Home Brussels Not everyone can disconnect with Belgium’s right to disconnect

Not everyone can disconnect with Belgium’s right to disconnect

by editor

BRUSSELS — Workers in Belgium may now switch off their work phones outside working hours without fear of being told off by their boss.

But there’s a major catch: In practice, the right to disconnect only applies to some workers — and some companies.

Belgian companies with more than 20 employees had until April 1 to implement the right to disconnect, which represents one of four pillars in a 2022 federal government labor deal.

By now, all companies the law applies to are legally required to have relevant agreements in place, either in a form of a company collective agreement or work regulations.

“It is essential for any worker to have a clear separation between work and free time,” said Alexandre Sutherland from the trade union ACLVB-CGSLB. “The lack of separation between work and private life is a source of burnout, which is one of the most common causes of long-term absence,” he pointed out.

“The right to disconnect, if effectively respected, addresses this issue.”

Since the legislation only introduces a general framework for a right to disconnect, Belgian companies have lot of leeway in its implementation. The framework requires employers to set out practical arrangements for the right to disconnect; create guidelines for the use of digital tools that respect employees’ private lives; and provide training and raise awareness on the risks of excessive digital technology use.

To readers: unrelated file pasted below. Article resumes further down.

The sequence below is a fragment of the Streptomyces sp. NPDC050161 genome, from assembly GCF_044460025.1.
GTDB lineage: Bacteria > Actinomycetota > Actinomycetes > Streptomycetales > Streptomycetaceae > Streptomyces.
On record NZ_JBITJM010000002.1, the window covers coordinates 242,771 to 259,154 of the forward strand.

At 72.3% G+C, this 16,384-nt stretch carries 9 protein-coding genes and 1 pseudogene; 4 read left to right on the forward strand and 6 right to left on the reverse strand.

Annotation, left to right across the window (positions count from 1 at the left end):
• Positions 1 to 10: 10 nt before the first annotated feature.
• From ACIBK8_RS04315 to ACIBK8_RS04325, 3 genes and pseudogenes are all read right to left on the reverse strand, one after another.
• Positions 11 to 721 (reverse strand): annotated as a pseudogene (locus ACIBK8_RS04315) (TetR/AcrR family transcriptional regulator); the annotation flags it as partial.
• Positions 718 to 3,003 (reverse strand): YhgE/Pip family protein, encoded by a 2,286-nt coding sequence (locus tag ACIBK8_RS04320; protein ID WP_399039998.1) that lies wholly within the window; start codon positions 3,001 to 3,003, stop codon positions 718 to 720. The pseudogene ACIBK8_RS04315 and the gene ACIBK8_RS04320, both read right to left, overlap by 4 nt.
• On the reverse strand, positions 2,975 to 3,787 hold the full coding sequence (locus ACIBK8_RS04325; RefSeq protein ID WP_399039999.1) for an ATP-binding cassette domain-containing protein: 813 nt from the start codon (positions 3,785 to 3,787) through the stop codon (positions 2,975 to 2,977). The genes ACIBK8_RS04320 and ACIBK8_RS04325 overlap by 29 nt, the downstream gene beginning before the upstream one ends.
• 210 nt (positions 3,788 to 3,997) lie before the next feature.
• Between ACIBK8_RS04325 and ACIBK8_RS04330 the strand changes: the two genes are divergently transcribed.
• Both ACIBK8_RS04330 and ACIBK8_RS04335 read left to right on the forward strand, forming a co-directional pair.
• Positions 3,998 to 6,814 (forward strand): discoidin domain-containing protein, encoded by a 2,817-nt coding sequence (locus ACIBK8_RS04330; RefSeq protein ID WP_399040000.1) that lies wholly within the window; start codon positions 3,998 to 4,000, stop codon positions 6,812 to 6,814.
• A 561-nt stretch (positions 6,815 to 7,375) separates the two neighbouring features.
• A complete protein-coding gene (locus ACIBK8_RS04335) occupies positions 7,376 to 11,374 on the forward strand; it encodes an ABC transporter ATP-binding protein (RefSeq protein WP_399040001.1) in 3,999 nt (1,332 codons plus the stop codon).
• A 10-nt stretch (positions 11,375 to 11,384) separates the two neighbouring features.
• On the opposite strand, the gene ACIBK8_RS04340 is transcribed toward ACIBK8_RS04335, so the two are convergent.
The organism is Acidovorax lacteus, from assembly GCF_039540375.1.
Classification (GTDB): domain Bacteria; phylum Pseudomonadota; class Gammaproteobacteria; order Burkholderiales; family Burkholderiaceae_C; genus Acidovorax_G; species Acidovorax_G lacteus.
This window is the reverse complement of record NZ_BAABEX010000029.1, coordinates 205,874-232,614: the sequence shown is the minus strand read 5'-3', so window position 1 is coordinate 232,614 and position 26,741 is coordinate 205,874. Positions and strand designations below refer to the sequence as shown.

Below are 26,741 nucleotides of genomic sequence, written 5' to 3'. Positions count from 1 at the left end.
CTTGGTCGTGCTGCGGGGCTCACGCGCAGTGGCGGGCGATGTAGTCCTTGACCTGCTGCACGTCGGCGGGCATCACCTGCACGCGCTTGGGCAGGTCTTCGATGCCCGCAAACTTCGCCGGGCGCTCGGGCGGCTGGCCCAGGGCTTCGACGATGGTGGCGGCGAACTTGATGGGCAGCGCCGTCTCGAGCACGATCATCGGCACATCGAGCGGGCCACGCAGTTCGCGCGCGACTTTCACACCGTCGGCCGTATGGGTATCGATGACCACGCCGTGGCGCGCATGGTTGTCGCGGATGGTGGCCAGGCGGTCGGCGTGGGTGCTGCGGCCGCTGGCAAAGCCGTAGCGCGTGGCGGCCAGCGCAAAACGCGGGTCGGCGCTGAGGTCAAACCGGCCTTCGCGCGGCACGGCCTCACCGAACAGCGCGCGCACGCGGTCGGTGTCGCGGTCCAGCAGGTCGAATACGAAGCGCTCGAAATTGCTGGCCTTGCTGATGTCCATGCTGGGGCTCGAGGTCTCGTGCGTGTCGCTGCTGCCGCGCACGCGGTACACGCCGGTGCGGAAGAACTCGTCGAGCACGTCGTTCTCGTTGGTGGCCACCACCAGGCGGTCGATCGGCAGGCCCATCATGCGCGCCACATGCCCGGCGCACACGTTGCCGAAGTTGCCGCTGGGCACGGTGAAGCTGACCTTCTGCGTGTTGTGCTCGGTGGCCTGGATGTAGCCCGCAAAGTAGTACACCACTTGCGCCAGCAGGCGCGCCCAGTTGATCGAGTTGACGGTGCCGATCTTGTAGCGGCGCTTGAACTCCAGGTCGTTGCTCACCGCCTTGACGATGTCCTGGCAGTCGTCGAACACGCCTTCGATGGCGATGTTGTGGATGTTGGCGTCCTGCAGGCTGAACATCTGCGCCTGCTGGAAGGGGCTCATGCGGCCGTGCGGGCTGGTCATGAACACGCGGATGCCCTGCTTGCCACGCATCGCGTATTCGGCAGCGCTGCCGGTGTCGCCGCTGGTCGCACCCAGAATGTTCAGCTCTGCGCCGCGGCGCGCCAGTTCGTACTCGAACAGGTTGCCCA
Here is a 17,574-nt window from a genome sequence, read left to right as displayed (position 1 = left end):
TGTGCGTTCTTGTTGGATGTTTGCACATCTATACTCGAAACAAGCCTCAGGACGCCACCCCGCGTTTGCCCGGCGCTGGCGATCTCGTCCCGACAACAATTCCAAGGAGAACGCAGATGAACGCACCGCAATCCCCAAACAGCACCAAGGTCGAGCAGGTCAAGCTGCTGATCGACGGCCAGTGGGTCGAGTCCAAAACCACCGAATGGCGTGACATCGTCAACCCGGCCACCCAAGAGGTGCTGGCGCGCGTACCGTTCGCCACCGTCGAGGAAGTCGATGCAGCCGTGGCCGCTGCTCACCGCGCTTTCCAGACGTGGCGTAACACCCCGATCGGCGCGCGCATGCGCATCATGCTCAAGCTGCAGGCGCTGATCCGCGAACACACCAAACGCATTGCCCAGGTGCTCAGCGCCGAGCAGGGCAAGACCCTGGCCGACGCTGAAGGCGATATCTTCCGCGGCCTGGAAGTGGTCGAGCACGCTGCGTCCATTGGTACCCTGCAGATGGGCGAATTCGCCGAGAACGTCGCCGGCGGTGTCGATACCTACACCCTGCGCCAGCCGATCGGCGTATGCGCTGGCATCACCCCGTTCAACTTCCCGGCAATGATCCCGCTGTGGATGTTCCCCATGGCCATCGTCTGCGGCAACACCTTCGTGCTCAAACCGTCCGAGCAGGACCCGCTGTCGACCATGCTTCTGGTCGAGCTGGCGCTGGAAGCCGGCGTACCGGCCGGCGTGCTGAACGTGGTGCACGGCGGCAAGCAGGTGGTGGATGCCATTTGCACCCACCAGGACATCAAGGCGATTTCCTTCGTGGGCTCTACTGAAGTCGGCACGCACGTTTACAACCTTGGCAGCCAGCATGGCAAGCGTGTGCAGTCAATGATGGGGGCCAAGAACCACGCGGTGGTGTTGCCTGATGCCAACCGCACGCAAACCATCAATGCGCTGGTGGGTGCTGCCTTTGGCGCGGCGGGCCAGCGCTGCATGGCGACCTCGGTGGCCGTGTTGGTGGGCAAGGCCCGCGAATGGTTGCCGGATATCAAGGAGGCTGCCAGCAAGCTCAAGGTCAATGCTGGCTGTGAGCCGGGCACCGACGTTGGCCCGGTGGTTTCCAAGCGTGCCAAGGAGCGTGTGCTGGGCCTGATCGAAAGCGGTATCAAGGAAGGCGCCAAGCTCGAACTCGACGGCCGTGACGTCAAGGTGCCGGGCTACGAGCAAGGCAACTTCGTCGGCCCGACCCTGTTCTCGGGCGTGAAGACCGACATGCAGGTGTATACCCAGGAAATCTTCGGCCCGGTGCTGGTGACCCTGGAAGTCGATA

But the right to disconnect for the private sector lacks clarity and guarantees, according to Hugues Ghenne, a legal adviser at the department of social politics and well-being at work of trade union ABBV-FGTB (Belgian unions have bulky names as they must include both the French and Dutch versions).

“It’s a bit unclear for the company what they have to do, since they have an option to negotiate an agreement within the company or at the sectoral level,” Ghenne said. “That is why our trade union is trying to help them by putting good examples on paper.”

The fact that some workers are excluded remains a bone of contention.

Sutherland pointed out that jobs in emergency services or that require a high level of responsiveness form an exception. But that’s not the only one.

“Some already concluded [collective labor] agreements limited the scope,” Ghenne said. This is the case for example for the aviation sector, he explained, “which excludes management and employees in the position of trust.”

With regard to companies with fewer than 20 employees being omitted from the scope of this law — Nicolas Gillard, the spokesperson for Belgium’s Federal Employment Minister Pierre-Yves Dermargne, said this comes down to provisions in force from the previous government.

“However, there is nothing to prevent companies with less than 20 employees from setting up rules,” said Gillard. Trade unions are fighting for the right to be extended to all companies, said Ghenne.

Additionally, the law is unclear on what employees can do when a company does not respect their right to disconnect, Ghenne said. “It’s mandatory, but there are no sanctions,” he said.

“Though if your employer is calling you at 9 p.m., you can always contact us as trade union to see what we can do.”

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